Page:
In the situation where a compound is covered by data exclusivity but not by a patent, a company can create a knock-off generic based on the original compound’s chemical properties. And nothing legally bars that company from generating its own data to eventually market the generic drug. The lack of legal barriers, however, is meaningless, because the financial barrier is essentially insurmountable. No company will go through the effort of replicating a full three-pronged clinical trial process for a drug that is already on the market. Though price secrecy is ubiquitous in the pharmaceutical industry, it is well-known that the bulk of production cost comes from the clinical trials. A highly-cited Tufts study on pharmaceutical data in 2003 suggests that the average total development cost of a new drug is US$800 million, of which 60% is incurred through clinical trials. As of 2014, the Tufts Center for the Study of Drug Development has updated that cost to $2.6 billion, which is the number that PhRMA (Pharmaceutical Research and Manufacturers of America) likes to cite. These figures, however, are still being hotly debated, with some experts claiming that the cost is inflated.
Nevertheless, given high up-front costs, with substantially smaller marginal costs, one can see why PhRMA is pushing for longer data exclusivity periods globally. For every one blockbuster drug (like Gilead’s hep C treatment), there are thousands of failures that never see the light of day. Pharmaceutical companies argue that without extensive patent and data exclusivity rights, there is no incentive for companies to engage in risky and expensive innovation, where there are considerable sunk costs spread over a 10-15 year drug development timeframe. Opponents of extended data exclusivity laws – among them the Public Citizen and Médecins Sans Frontières – are quick to point out that pharmaceutical companies already make huge profits and do not need more protection in the market.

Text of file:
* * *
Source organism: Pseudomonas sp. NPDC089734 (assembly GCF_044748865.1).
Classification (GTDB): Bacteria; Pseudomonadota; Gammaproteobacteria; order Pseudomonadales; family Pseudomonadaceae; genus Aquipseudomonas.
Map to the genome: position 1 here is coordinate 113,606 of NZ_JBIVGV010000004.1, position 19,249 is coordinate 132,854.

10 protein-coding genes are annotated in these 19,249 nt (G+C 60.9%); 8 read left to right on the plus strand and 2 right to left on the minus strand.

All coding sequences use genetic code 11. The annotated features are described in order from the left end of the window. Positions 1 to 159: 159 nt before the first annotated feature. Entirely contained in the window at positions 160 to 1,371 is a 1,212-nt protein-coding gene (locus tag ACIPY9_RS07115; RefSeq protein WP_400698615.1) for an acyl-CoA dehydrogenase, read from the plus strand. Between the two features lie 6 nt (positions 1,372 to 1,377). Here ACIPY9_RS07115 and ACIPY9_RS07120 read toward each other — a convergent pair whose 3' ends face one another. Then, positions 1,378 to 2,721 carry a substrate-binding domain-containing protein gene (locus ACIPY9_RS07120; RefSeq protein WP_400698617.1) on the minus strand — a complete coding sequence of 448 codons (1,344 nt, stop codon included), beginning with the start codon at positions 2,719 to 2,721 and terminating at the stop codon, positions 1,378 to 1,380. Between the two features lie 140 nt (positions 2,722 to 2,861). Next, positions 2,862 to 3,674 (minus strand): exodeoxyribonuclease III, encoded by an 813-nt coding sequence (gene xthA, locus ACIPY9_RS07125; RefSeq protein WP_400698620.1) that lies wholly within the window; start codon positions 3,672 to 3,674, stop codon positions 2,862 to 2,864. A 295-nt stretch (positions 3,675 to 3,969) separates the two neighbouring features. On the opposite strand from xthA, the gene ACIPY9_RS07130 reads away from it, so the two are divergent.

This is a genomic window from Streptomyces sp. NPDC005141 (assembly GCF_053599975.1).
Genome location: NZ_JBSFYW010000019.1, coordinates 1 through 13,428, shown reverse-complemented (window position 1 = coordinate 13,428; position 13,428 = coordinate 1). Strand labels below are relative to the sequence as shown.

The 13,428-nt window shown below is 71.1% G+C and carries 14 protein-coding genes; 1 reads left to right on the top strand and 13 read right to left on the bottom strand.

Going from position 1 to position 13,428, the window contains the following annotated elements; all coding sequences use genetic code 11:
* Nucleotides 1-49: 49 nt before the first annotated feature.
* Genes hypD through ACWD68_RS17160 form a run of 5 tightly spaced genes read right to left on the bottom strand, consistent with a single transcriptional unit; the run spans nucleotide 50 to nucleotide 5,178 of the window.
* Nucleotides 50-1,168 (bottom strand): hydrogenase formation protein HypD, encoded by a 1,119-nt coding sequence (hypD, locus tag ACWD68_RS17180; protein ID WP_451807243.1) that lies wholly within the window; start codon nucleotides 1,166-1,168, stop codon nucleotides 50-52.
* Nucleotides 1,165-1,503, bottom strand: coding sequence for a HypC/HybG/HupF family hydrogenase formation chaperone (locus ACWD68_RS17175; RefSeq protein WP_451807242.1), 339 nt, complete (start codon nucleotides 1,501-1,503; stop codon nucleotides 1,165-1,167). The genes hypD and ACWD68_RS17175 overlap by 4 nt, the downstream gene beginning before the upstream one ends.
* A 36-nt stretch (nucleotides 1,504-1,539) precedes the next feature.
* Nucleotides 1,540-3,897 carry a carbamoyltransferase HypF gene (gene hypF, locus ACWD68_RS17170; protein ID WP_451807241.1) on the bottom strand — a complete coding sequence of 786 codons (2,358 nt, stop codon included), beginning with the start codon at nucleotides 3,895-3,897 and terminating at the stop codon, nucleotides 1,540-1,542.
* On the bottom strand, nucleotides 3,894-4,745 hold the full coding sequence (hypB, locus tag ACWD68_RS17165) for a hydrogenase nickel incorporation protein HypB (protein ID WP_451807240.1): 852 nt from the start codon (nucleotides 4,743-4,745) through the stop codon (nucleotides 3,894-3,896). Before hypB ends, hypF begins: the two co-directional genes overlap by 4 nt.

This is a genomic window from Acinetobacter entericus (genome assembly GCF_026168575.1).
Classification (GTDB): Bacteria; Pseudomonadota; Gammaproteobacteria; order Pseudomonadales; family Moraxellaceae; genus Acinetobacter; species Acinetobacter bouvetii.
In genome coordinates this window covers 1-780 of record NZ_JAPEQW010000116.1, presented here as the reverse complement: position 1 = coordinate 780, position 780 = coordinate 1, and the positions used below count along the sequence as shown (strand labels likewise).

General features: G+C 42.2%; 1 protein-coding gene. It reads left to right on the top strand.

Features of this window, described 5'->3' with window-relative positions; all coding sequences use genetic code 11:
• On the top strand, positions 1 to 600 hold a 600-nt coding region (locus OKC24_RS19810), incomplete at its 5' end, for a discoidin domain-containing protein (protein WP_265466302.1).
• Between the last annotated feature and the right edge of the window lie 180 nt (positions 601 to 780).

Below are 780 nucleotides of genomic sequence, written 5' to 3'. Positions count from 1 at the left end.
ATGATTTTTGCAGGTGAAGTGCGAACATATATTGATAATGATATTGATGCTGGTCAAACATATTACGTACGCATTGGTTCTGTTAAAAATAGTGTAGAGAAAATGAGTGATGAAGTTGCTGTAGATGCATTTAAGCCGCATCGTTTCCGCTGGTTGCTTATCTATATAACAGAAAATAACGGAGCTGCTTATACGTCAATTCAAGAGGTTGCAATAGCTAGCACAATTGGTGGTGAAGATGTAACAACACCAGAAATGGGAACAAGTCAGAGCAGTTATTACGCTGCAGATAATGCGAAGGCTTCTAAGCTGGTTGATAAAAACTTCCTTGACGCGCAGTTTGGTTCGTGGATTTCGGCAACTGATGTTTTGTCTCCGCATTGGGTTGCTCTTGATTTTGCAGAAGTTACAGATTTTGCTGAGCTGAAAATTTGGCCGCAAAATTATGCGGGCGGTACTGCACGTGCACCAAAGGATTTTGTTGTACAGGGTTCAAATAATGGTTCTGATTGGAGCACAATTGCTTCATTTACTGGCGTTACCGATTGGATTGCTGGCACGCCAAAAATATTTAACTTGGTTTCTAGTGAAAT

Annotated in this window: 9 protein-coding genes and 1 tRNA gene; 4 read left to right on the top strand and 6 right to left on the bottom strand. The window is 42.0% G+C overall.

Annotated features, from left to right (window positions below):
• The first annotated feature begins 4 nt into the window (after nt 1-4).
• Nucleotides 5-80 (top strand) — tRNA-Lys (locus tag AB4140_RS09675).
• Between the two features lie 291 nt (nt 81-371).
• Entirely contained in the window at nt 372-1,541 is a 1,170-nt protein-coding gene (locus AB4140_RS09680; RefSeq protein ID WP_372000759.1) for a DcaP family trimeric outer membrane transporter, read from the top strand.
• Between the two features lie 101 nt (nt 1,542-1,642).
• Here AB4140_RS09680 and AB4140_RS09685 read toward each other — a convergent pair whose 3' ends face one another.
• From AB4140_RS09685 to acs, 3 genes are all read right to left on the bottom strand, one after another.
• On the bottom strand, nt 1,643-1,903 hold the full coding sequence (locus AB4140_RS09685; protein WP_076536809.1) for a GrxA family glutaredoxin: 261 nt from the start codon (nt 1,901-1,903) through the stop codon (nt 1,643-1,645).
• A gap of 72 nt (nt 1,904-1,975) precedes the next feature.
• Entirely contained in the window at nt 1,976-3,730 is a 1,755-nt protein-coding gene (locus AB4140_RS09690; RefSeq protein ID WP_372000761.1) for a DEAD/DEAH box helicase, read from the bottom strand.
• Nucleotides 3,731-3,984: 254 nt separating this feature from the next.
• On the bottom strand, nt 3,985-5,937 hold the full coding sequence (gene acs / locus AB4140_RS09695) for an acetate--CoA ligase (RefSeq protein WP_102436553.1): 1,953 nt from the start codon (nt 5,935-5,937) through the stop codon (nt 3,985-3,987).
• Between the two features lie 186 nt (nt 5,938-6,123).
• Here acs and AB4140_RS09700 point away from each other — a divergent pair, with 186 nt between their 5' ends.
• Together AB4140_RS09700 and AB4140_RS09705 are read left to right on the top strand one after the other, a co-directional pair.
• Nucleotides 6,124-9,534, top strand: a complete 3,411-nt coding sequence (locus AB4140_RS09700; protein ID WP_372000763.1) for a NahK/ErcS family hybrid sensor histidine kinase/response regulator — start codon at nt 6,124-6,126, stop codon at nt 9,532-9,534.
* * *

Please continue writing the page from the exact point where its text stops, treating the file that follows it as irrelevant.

The TPP’s data exclusivity clause
The signatory nations of the TPP have varying degrees of data exclusivity. Under the Affordable Care Act, biologics in America currently have 12 years of data exclusivity. In Canada and Japan, they have eight years; in Australia, five years; and in Brunei, Peru, Vietnam, Malaysia, and Mexico, there are no data exclusivity laws at all. Under Article 18.52 of the TPP, all of these signatory countries will be held to an eight-year period of data exclusivity, or a five-year period accompanied by “other measures” and recognition “that market circumstances also contribute to effective market protection.” Ambiguous wording aside, it appears that the actual, working period will be five years.
During negotiations, the United States pushed very hard for a 12-year period, whereas Australia threatened to leave the TPP if such a lengthy data exclusivity period was included. At the height of the drama, there were some who labeled data exclusivity as the ‘death sentence clause.’ That may be a bit overdramatic and sensationalized; but one cannot deny the fact that extended data exclusivity periods will almost certainly raise healthcare costs. For nations that publicly fund healthcare – such as Australia – that cost increase is not insignificant.
Today, roughly 5,600 medicines are in development in TPP countries; a whopping 3,372 come from the U.S., including over 900 biologic medicines. The United States is the world’s foremost leader in the pharmaceutical industry. PhRMA may be “disappointed” that the TPP does not extend data exclusivity in all signatory countries, but that is unlikely to strongly affect the global pharmaceutical industry, especially since companies in the United States will still enjoy a 12-year period. Meanwhile, Médecins Sans Frontières may claim that the biggest losers from the TPP’s five-year data exclusivity mandate will be the developing nations that previously had no data exclusivity laws, since now, they will have to wait at least 5 years before allowing biosimilars to enter the market. But even this concession does not appear to be a huge one, since none of the signatory countries affected are large biosimilar producers.
Thus, the biologic data exclusivity clause in the TPP does not appear to have significant immediate effects, despite what the mainstream media wants to play up. It may have long-term significance, however, as developing nations seek to build up their own pharmaceutical industries, or as generic-producing giants such as India seek to enter into trade agreements like the TPP.
Feature image courtesy Wikimedia Commons.